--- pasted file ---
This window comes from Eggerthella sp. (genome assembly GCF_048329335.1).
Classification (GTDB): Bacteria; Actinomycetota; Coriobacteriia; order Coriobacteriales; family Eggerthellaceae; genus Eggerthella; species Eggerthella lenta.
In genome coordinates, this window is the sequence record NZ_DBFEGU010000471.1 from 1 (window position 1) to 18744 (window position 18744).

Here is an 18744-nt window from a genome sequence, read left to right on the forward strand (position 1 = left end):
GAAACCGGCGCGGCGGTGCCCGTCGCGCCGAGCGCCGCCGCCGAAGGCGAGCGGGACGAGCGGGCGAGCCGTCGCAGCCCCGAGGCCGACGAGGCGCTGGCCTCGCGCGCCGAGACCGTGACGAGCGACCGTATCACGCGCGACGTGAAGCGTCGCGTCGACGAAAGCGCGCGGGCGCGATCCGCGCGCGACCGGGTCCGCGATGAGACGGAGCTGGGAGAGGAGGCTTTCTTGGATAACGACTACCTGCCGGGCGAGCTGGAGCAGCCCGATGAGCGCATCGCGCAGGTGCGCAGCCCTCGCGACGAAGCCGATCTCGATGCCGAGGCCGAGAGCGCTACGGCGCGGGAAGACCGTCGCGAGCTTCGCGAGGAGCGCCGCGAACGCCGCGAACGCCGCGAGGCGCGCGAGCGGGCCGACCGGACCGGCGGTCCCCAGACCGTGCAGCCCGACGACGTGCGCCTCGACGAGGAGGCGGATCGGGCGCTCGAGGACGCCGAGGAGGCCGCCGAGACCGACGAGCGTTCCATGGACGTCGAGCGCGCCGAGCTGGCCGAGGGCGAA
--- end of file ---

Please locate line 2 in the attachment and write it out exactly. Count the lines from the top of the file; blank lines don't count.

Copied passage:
Classification (GTDB): Bacteria; Actinomycetota; Coriobacteriia; order Coriobacteriales; family Eggerthellaceae; genus Eggerthella; species Eggerthella lenta.